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EPISODE 2"Heat quantity is like water."


  • Hikaru
  • Mr. Tanaka

To make it easier to understand, we will classify soldering irons into two types: "Temperature saturation type" and "Temperature control type".

It has become harder to understand. What is the difference between these two types?

First, I'll talk about the "Temperature saturation type". The maximum amount of current flows through this type of soldering iron; In other words, it is always "ON".

I see! Then, the iron temperature must increase without limit. I don't want such dangerous soldering iron.

Ha-ha-ha (Laughing). Now, look at this graph.

After turning on the temperature saturation type soldering iron, the iron temperature will increase to a certain temperature and then will stop increasing. This temperature is called the "saturation temperature", which is the indicated operating temperature of the soldering iron.

You mean the iron temperature will not increase without limit. Why?

Please look at this drawing.

Assuming that this water tank is filled with water at a constant rate, water is stored in the tank. But, this tank has a hole and the hole becomes larger as the water level increases. At the beginning, the water level smoothly increases because the hole is still small. But, as the water level becomes high, the hole becomes larger, causing a larger quantity of water to go out of the tank. In this condition, the water level will not increase considerably. What do you think the water level will become then?

Let me see. As the quantity of outgoing water increases...? I got it! Since the quantity of incoming water becomes equal to that of outgoing water, the water level will not increase any more.

That's right! The temperature saturation type soldering iron is based on the same principle. We can say that the water tank is the soldering tip, the stored water is the heat stored in the soldering tip (amount of heat storage), the incoming water is the heat that the heater supplies to the soldering tip, and the water going out of the hole is the heat radiated from the soldering tip. As the difference between the ambient temperature and the soldering tip temperature becomes large, the amount of radiated heat increases, and the temperature remains constant when the amount of stored heat is balanced with the amount of radiated heat. Such a condition is called thermal equilibrium condition.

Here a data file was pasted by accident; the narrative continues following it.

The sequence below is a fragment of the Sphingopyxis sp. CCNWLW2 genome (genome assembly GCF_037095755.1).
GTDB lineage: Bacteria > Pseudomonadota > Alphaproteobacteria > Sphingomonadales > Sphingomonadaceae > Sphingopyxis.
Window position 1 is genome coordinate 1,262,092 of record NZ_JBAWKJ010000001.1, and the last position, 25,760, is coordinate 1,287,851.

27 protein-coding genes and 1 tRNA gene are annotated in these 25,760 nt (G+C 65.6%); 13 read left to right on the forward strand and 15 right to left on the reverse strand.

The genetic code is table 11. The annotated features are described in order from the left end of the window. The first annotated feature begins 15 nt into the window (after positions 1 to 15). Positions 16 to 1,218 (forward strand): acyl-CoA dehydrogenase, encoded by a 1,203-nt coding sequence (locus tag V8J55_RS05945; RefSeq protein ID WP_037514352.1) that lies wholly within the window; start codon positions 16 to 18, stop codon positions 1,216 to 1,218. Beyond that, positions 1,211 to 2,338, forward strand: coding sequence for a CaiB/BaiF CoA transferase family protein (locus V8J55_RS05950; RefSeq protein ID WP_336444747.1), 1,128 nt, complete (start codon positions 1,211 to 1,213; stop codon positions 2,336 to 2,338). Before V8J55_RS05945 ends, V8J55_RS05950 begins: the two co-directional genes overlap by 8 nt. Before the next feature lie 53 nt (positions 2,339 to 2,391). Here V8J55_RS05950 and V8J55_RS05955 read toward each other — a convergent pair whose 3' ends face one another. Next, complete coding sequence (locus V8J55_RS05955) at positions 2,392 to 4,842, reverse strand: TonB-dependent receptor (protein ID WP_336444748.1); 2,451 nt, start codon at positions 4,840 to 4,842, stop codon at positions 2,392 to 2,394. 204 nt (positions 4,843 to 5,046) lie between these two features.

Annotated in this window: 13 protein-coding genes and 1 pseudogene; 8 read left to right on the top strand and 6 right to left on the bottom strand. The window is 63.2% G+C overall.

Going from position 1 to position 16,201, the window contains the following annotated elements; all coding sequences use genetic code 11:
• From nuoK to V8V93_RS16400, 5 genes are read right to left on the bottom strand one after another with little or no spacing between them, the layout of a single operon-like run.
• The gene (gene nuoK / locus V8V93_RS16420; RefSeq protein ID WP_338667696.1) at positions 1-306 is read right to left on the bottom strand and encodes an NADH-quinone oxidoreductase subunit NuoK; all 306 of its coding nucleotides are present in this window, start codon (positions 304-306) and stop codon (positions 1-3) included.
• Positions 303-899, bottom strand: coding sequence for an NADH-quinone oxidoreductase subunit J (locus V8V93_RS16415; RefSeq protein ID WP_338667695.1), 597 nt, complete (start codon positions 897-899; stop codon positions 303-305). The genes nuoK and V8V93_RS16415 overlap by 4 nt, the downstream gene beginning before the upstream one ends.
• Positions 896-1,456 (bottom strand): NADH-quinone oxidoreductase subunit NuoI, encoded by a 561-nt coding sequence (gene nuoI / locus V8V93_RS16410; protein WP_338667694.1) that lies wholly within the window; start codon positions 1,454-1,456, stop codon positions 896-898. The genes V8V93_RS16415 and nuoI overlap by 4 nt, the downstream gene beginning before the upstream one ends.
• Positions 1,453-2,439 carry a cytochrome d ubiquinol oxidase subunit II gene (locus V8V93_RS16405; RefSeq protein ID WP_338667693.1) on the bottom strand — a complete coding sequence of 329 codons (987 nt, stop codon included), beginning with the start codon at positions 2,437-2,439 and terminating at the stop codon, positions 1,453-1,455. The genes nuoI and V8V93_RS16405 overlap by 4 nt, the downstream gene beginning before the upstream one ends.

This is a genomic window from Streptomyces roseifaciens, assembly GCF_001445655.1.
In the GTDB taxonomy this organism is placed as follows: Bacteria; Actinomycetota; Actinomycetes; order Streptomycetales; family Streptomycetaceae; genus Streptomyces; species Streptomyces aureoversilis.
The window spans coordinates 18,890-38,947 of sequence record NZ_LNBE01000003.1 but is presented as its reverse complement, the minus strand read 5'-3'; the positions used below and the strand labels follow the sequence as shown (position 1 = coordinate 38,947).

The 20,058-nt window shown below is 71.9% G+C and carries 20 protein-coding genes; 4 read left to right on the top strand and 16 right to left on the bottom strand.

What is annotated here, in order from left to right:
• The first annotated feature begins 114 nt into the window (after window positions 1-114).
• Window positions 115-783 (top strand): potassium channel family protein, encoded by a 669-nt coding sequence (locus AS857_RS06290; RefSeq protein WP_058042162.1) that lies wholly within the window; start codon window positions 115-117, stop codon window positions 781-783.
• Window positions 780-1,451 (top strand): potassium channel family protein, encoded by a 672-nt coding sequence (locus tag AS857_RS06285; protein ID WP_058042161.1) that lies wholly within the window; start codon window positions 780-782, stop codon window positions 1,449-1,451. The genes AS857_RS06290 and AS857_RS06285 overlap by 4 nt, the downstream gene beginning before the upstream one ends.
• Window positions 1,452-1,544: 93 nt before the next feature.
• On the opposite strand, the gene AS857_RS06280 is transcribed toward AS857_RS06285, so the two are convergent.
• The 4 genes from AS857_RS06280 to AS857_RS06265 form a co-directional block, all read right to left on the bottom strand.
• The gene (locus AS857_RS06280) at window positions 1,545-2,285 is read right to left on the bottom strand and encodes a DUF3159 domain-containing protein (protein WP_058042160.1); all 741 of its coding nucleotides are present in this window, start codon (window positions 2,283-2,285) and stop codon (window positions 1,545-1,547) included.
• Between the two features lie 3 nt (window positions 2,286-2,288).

I see. I'm starting to understand now.

Okay, now I'll explain the "Temperature control type". This type of soldering iron forcefully controls the iron temperature so that the temperature rise will stop before the saturation temperature.

I'll explain it using the water tank example we talked about earlier: The principle of the temperature control type is the same as that of the temperature saturation type, in that the water level increases after the faucet is fully opened (turned ON). But, the difference is that the faucet is closed (turned OFF) as soon as the water level reaches the desired level. Then, when the water level lowers, the faucet is fully opened (turned ON) again and closed (turned OFF) when the desired level is reached. Does that make sense?

I understand. The desired water level is the temperature indicated on the soldering iron!

That's right. There is another type of soldering iron, called the "station type". It provides a separate temperature control unit, but uses the same principle as the temperature control types. But, since the station type soldering iron can set the soldering tip to a desired temperature, it is applicable to a wide range of soldering conditions, from those requiring a large amount of heat to those inhibiting a large amount of heat.

Hmm. You mean that there is a difference between soldering irons with the same temperature rating of 320℃. That is, the temperature saturation type reaches 320℃ at its full capacity, but the temperature control type reaches 320℃ with remaining capacity and allows a further temperature rise.

You have understood it thoroughly. That's it. The advantage of the temperature control type is that it enables accurate temperature control and that the heater's "W" value is large. Therefore, the temperature control type can reduce the time required for the soldering tip to reach a set temperature and the time to recover set temparature. Thus, this type of soldering iron is useful for continuous work. But, the temperature saturation type can work well if you need neither accurate temperature control nor continuous work.

Which type of soldering iron is right for me?

For wiring soldering, I recommend "HAKKO RED" rated at 20 to 40W. But, if you intend to use the soldering iron for precision electronic components such as ICs in the future, "HAKKO DASH" rated at 15W may be preferable.

Hmm, Well, I'll take the "HAKKO DASH" 15W. I suppose that it can be used for various purposes. Can you suggest what I should buy in addition to this?

Well, you need to have an iron holder since it's very dangerous to put heated soldering iron on the workbench directly. This iron holder has a cleaning sponge which is convenient to remove excess solder from the tip. And, I'd like to recommend desoldering braid (HAKKO WICK) which is useful to correct bad soldering. You can remove solder with it.

Then, which solder wire do you recommend?

This HEXSOL solder should be fine. The ideal diameter of solder wire is 0.6 to 1.0mm for electronic handicrafts, and 1.2 to 2.0mm for metal working. So, I believe solder diameter of 0.8mm or 1.0mm should be OK in your case.

Then, I will take this 1.0mm solder. By the way, do you have time from now ?

You won't ask me to come with you, will you?

How do you know that?

‐Now, Hikaru and Mr. Tanaka are heading to Hikaru's home.